EFRAT, West Bank — Efrat, 10 miles outside Jerusalem, has become known for its Anglo-Saxon population.
Nearly 30 percent of the town lies on Palestinian land that was confiscated from the nearby Arab village of Al Khader, according to a survey completed by Peace Now. New York Rabbi Shlomo Riskin and Israeli Moshe Moskovics jointly founded it with money donated by Florida businessman Irving Moskowitz.
Oded Reviv, the mayor of Efrat, said that all of the 24 families he knows of that have moved to the settlement this past year are Anglo-Saxon. The city's tree-lined streets boast New York-style pizza, and the identical, angular red-roofed homes easily could be mistaken for American suburbia. The high demand for homes in Efrat has driven up prices, with a modest family-sized residence costing hundreds of thousands of dollars.
Moshe, 42, and Yonit, 29, Rothschild moved to Efrat from Miami four months ago with their two children. They consider themselves part of the "moderate and mainstream" settlement movement.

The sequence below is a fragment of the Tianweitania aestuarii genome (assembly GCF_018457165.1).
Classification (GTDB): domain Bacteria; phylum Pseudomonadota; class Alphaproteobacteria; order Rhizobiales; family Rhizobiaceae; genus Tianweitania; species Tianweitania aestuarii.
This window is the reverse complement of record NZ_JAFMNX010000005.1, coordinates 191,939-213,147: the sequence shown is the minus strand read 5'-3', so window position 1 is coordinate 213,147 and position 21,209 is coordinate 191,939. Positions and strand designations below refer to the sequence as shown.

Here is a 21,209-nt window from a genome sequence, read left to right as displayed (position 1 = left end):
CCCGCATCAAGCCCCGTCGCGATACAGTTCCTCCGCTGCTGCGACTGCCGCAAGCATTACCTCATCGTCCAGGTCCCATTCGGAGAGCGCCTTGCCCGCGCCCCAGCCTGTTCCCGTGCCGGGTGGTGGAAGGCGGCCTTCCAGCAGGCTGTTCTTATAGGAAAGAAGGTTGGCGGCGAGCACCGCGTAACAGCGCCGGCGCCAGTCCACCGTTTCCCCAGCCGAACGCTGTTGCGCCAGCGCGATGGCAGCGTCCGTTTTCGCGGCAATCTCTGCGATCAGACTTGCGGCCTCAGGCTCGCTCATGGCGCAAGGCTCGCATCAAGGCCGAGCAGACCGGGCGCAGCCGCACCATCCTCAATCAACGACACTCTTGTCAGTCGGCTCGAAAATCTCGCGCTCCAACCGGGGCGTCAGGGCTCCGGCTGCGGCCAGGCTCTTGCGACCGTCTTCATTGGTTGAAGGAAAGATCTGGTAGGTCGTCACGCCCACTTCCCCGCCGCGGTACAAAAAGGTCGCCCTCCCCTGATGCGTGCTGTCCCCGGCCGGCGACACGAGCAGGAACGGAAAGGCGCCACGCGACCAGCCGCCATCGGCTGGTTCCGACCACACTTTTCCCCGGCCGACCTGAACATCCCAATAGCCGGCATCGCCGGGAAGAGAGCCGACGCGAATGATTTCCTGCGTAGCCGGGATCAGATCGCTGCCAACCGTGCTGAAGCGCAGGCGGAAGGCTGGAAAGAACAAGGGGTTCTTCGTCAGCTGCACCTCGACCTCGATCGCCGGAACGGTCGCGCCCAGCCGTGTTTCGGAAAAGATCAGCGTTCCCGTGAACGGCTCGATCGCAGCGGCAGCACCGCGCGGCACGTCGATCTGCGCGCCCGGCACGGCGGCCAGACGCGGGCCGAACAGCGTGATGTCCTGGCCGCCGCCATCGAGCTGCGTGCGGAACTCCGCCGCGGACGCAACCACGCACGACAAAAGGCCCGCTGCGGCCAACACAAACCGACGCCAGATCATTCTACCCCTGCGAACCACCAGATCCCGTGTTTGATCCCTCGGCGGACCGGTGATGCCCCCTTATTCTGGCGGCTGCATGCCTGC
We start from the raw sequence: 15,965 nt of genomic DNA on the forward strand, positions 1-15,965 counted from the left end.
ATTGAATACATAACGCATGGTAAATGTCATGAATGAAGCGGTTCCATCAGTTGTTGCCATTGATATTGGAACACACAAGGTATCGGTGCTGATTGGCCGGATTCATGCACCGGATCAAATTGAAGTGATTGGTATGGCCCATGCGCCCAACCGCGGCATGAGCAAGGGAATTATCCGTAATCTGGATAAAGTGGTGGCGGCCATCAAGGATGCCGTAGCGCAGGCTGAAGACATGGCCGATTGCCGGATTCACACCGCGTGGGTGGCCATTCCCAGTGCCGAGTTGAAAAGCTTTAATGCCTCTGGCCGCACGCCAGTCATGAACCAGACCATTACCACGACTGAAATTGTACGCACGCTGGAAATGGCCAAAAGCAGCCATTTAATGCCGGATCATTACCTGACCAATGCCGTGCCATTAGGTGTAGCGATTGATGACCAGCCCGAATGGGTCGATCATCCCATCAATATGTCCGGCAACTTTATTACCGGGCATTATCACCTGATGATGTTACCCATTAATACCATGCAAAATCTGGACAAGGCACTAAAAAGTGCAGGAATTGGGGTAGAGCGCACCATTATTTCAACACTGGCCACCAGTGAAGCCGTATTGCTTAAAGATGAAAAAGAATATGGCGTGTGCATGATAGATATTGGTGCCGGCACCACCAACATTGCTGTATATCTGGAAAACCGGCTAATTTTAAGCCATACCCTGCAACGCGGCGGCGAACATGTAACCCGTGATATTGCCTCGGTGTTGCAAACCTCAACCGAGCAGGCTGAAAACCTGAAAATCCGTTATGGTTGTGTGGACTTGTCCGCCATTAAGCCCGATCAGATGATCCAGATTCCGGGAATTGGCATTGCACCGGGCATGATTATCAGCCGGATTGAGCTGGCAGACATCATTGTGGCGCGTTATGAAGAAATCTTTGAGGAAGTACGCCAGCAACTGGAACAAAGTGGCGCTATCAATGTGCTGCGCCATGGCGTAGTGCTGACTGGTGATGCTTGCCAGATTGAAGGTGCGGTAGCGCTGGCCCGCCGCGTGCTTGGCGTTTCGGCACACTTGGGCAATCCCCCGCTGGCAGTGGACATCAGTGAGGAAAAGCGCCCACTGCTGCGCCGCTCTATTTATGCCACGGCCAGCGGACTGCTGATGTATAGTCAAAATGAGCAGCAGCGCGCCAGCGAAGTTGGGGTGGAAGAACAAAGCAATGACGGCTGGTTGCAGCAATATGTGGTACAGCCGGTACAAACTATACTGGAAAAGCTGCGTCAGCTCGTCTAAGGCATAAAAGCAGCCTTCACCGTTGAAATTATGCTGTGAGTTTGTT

They said that their decision to live in a settlement had nothing to do with the Green Line, the internationally recognized border that between Israel and a future Palestinian state.
"If you gave me a map, I couldn't draw the green line for you . . . . It wasn't a matter of living over the Green Line. This is Israel to me," Moshe Rothschild said.
He said that he and his wife weren't happy about the Obama administration's opposition to new settlements, which he thinks is a "huge mistake."
"I'm not less American than anyone else, and we are entitled to disagree with our president like anyone else is. I think there is a lot of misunderstanding of what the settlements are. When you use the word 'settlement' in the States, they think of fanatics."
When the subject of a final agreement between Israel and the Palestinians is raised, the Rothschilds aren't sure whether they'd be willing to relocate inside the Green Line.
Moshe said he'd "probably be willing to make that concession" if there were a guarantee of peace.
Yonit is less sure.
(Frenkel is a McClatchy special correspondent.)
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